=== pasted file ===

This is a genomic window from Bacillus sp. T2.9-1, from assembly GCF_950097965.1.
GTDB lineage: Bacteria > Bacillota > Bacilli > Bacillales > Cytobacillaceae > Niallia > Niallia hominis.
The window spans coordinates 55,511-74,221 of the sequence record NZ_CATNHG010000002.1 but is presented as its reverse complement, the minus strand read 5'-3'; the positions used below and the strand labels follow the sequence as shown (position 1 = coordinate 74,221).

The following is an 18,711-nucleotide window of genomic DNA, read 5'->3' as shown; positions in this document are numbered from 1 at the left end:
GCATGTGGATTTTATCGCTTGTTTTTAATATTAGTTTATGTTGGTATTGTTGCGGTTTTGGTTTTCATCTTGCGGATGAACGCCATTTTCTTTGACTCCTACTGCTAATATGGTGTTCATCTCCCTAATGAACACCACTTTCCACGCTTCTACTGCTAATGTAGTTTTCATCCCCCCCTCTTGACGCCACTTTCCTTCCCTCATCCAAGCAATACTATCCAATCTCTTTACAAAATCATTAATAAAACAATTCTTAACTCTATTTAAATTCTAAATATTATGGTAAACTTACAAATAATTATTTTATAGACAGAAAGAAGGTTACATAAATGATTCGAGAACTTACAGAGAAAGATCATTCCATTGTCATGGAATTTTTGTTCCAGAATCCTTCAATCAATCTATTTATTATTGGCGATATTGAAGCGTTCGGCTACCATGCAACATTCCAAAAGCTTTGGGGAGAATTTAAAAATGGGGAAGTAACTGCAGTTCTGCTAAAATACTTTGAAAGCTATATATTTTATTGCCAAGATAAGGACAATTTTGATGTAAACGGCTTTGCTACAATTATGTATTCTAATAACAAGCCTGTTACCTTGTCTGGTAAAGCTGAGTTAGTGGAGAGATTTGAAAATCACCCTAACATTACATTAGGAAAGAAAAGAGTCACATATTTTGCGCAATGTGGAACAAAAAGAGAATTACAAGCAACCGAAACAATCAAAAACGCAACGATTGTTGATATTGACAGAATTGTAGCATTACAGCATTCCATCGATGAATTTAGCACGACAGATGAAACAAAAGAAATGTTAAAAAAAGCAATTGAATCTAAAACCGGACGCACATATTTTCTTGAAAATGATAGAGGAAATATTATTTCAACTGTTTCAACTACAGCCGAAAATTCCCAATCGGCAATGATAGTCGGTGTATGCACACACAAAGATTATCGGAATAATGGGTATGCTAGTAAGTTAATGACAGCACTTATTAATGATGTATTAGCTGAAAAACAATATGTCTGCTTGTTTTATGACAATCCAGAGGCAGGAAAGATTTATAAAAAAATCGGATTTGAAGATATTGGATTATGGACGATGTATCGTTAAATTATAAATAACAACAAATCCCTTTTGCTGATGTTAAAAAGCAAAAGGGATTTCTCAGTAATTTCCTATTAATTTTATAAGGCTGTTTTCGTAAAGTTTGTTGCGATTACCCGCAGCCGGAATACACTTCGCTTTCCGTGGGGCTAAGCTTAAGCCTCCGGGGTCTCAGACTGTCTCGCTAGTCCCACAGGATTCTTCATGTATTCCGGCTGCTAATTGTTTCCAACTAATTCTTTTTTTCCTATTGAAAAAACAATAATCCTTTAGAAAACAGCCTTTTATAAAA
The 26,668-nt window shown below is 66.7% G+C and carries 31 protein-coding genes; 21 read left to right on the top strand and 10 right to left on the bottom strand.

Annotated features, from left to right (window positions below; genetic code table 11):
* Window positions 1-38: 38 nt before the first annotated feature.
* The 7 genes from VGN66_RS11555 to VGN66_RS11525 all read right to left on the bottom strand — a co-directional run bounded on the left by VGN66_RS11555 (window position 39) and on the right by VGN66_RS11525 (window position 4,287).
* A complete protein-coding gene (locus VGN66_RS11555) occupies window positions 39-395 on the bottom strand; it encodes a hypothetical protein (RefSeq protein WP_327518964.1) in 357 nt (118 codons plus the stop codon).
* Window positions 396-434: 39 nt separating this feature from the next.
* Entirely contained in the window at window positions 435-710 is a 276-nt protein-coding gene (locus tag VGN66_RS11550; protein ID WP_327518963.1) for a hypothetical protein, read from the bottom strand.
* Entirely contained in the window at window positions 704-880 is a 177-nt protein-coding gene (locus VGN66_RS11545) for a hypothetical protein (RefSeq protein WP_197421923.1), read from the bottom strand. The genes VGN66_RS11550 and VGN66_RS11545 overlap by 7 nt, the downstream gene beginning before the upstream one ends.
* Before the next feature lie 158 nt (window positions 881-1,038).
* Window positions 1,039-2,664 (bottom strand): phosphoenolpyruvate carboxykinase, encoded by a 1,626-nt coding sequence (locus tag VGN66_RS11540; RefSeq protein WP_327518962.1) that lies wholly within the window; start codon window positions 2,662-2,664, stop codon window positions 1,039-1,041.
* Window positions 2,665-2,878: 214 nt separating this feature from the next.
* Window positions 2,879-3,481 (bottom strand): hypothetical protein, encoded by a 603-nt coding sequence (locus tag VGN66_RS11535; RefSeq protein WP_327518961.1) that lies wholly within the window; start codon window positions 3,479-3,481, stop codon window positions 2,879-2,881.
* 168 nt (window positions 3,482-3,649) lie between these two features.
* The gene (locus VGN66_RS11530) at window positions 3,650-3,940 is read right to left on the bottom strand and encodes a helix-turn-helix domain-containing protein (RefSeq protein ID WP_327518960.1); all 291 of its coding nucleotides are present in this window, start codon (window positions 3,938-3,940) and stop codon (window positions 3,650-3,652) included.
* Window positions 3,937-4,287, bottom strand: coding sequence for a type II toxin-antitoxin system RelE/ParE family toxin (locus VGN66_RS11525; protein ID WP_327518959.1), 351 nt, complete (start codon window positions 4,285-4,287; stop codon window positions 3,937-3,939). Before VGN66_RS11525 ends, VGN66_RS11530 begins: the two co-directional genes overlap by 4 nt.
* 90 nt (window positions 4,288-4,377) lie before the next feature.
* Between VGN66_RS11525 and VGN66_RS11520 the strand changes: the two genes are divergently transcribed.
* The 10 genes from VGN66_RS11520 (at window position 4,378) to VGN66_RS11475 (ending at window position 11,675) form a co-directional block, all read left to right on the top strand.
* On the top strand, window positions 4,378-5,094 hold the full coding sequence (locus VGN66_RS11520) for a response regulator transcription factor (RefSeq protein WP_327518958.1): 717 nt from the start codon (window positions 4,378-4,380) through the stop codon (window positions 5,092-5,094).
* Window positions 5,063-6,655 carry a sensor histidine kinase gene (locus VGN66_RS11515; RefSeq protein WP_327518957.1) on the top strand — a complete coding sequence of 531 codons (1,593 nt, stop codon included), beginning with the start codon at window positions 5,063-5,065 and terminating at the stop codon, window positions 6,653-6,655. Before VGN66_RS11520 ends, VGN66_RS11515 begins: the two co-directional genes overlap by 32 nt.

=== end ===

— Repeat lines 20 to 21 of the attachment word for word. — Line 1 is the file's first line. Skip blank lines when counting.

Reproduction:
* Window positions 3,937-4,287, bottom strand: coding sequence for a type II toxin-antitoxin system RelE/ParE family toxin (locus VGN66_RS11525; protein ID WP_327518959.1), 351 nt, complete (start codon window positions 4,285-4,287; stop codon window positions 3,937-3,939). Before VGN66_RS11525 ends, VGN66_RS11530 begins: the two co-directional genes overlap by 4 nt.
* 90 nt (window positions 4,288-4,377) lie before the next feature.